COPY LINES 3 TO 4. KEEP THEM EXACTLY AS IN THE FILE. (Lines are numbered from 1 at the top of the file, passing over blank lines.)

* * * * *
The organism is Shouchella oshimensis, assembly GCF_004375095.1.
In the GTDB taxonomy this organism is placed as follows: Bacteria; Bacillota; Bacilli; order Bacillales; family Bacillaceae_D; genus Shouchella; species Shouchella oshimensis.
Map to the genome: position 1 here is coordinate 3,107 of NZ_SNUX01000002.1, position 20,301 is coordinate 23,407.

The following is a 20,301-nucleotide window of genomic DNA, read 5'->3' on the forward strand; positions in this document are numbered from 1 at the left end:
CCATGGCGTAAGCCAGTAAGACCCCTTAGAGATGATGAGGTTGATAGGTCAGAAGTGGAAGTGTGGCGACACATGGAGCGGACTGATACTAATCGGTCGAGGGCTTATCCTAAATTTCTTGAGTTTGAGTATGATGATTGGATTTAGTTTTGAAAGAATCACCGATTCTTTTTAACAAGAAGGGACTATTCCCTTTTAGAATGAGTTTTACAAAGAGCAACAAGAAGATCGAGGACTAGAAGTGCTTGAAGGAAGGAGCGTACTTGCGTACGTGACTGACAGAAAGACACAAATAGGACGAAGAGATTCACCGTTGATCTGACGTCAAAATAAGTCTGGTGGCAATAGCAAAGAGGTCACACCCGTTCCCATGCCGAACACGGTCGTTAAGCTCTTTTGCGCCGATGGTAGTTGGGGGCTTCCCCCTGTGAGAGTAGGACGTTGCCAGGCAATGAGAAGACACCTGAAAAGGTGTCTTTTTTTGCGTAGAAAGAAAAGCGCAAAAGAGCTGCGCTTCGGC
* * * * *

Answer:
Map to the genome: position 1 here is coordinate 3,107 of NZ_SNUX01000002.1, position 20,301 is coordinate 23,407.

The following is a 20,301-nucleotide window of genomic DNA, read 5'->3' on the forward strand; positions in this document are numbered from 1 at the left end: